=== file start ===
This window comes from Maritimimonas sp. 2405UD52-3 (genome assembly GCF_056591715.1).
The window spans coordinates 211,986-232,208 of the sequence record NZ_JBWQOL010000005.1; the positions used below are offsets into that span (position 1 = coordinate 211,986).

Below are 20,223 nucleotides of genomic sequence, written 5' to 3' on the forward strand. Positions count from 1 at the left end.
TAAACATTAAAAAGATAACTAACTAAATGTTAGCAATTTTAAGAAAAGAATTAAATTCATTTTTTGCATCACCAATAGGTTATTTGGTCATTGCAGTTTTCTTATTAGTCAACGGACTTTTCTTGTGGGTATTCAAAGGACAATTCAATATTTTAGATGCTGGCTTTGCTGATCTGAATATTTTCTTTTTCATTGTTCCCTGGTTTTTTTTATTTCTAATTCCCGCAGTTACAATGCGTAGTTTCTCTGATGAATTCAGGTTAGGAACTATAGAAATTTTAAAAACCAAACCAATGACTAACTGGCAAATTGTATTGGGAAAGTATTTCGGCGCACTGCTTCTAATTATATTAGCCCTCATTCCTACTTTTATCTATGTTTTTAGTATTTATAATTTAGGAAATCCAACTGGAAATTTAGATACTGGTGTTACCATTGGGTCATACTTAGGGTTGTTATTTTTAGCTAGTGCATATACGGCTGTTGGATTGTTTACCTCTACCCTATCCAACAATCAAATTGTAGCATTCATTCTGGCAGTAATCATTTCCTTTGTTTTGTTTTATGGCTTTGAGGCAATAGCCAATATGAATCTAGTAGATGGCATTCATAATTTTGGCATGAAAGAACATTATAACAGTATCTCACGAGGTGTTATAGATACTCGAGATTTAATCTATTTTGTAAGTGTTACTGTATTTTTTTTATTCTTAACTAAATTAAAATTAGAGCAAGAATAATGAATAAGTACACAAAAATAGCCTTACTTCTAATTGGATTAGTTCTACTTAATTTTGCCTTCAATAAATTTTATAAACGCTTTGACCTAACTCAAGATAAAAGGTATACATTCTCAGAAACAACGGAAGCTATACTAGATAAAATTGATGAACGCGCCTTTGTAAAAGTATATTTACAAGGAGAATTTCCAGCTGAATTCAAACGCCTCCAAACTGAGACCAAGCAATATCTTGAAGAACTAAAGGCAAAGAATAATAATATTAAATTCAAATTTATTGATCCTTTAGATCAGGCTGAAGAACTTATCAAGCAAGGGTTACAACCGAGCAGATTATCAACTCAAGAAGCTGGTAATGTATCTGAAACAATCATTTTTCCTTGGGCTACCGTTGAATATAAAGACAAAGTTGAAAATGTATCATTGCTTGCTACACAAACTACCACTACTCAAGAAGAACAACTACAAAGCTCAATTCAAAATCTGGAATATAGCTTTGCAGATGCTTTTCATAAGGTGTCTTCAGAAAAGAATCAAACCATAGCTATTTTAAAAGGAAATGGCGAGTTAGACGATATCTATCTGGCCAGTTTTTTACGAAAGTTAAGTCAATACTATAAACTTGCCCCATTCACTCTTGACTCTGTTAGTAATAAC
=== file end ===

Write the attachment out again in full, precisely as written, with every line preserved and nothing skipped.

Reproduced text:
This window comes from Maritimimonas sp. 2405UD52-3 (genome assembly GCF_056591715.1).
The window spans coordinates 211,986-232,208 of the sequence record NZ_JBWQOL010000005.1; the positions used below are offsets into that span (position 1 = coordinate 211,986).

Below are 20,223 nucleotides of genomic sequence, written 5' to 3' on the forward strand. Positions count from 1 at the left end.
TAAACATTAAAAAGATAACTAACTAAATGTTAGCAATTTTAAGAAAAGAATTAAATTCATTTTTTGCATCACCAATAGGTTATTTGGTCATTGCAGTTTTCTTATTAGTCAACGGACTTTTCTTGTGGGTATTCAAAGGACAATTCAATATTTTAGATGCTGGCTTTGCTGATCTGAATATTTTCTTTTTCATTGTTCCCTGGTTTTTTTTATTTCTAATTCCCGCAGTTACAATGCGTAGTTTCTCTGATGAATTCAGGTTAGGAACTATAGAAATTTTAAAAACCAAACCAATGACTAACTGGCAAATTGTATTGGGAAAGTATTTCGGCGCACTGCTTCTAATTATATTAGCCCTCATTCCTACTTTTATCTATGTTTTTAGTATTTATAATTTAGGAAATCCAACTGGAAATTTAGATACTGGTGTTACCATTGGGTCATACTTAGGGTTGTTATTTTTAGCTAGTGCATATACGGCTGTTGGATTGTTTACCTCTACCCTATCCAACAATCAAATTGTAGCATTCATTCTGGCAGTAATCATTTCCTTTGTTTTGTTTTATGGCTTTGAGGCAATAGCCAATATGAATCTAGTAGATGGCATTCATAATTTTGGCATGAAAGAACATTATAACAGTATCTCACGAGGTGTTATAGATACTCGAGATTTAATCTATTTTGTAAGTGTTACTGTATTTTTTTTATTCTTAACTAAATTAAAATTAGAGCAAGAATAATGAATAAGTACACAAAAATAGCCTTACTTCTAATTGGATTAGTTCTACTTAATTTTGCCTTCAATAAATTTTATAAACGCTTTGACCTAACTCAAGATAAAAGGTATACATTCTCAGAAACAACGGAAGCTATACTAGATAAAATTGATGAACGCGCCTTTGTAAAAGTATATTTACAAGGAGAATTTCCAGCTGAATTCAAACGCCTCCAAACTGAGACCAAGCAATATCTTGAAGAACTAAAGGCAAAGAATAATAATATTAAATTCAAATTTATTGATCCTTTAGATCAGGCTGAAGAACTTATCAAGCAAGGGTTACAACCGAGCAGATTATCAACTCAAGAAGCTGGTAATGTATCTGAAACAATCATTTTTCCTTGGGCTACCGTTGAATATAAAGACAAAGTTGAAAATGTATCATTGCTTGCTACACAAACTACCACTACTCAAGAAGAACAACTACAAAGCTCAATTCAAAATCTGGAATATAGCTTTGCAGATGCTTTTCATAAGGTGTCTTCAGAAAAGAATCAAACCATAGCTATTTTAAAAGGAAATGGCGAGTTAGACGATATCTATCTGGCCAGTTTTTTACGAAAGTTAAGTCAATACTATAAACTTGCCCCATTCACTCTTGACTCTGTTAGTAATAAC